Computational Magnetism Group

Computational micromagnets and nanomagnetism research projects:

(PhD/MSc) Spin/conduction electron/photon interactions

Prof RW Chantrell

Interest in this topic is currently very high, prompted by a number of 'pump-probe' experiments in which a magnetic material is subjected to a laser pulse of 100fs duration and the magnetic properties following the pulse measured using the Magneto-optic Kerr effect with a low power laser. These measurements are giving new insight into the sub-ps dynamics of the magnetisation. One of the major challenges is to understand the mechanisms underlying the transfer of energy from the laser to the magnetic spin system via the conduction electrons. The project involves the development of theoretical approaches to the problem, in particular the derivation of spin Hamiltonian representations, which could be used in large-scale atomistic simulations. The practical interest in the project arises from the fact that the spin/electron/photon interaction is fundamental to the technique of 'Heat Assisted Magnetic Recording', in which the magnetic recording medium is rapidly heated by a laser during the writing process. HAMR is at a very early stage and is being developed with a view to long-term applications. The project will involve collaboration with the Seagate research center in Pittsburgh via an experimental group carrying out Pump-probe measurements and with a condensed matter theorist (Dr. A Rebei) who has already made an initial study of the problem.

(PhD/MSc) Atomistic calculations of magnetisation dynamics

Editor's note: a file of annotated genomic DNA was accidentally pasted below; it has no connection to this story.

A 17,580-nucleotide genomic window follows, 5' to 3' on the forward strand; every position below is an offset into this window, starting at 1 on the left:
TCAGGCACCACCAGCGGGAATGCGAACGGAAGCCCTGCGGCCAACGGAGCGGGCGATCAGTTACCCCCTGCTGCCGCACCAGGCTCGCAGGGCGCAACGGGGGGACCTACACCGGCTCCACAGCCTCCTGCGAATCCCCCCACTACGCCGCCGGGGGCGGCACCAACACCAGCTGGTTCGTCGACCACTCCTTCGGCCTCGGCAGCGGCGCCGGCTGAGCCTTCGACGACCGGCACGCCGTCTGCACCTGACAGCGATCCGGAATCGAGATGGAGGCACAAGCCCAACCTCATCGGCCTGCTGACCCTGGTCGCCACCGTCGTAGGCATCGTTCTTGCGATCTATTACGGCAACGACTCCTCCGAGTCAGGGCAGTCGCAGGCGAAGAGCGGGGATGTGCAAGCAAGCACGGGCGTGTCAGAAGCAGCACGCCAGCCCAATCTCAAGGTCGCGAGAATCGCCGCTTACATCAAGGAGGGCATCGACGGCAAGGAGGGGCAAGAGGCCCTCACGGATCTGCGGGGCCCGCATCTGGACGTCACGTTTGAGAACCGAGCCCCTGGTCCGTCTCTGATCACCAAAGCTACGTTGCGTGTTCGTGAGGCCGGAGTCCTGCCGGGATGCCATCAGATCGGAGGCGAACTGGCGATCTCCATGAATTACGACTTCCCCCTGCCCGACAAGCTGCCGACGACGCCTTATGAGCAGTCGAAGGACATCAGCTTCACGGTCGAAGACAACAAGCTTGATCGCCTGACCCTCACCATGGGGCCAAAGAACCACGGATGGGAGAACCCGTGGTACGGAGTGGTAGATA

Prof RW Chantrell

The term atomistic calculations refers to the use of classical spin Hamiltonians to carry out simulations of systems with large numbers of atoms (greater than can be achieved with ab-initio calculations. Atomistic simulations are especially important in magnetic materials, which are generally nanostructured in that they contain grains of less than 10nm in size. In such systems finite size effects are of great importance, and atomistic calculations are vital to the understanding of their equilibrium and non-equilibrium properties. The project will focus on the understanding of interface properties, in particular the simulation of mixing at the interface between a magnetic and non-magnetic material and its effect on the magnetic and electron transport properties.

(PhD/MSc) Order/disorder phenomena in L10 alloys

Prof RW Chantrell

L10 alloys such as FePt are extremely important because of their large magnetic anisotropy. However, thin films and nanostructured FePt tend to form in the low anisotropy fcc phase in which the Fe and Pt atoms are distributed randomly among the lattice sites. The fcc phase must be annealed in order to achieve a transformation to the L10 phase. The project concerns the development of a model of the phase transformation, and will involve ab-initio calculations to determine the parameters for a Molecular Dynamic simulation of the phase transformation. Of special interest is the dynamics of the transformation and the effects of finite size and surface segregation potentials on the ordering temperature.

(PhD/MSc) Magnetic domain wall motion driven by spin currents

Prof RW Chantrell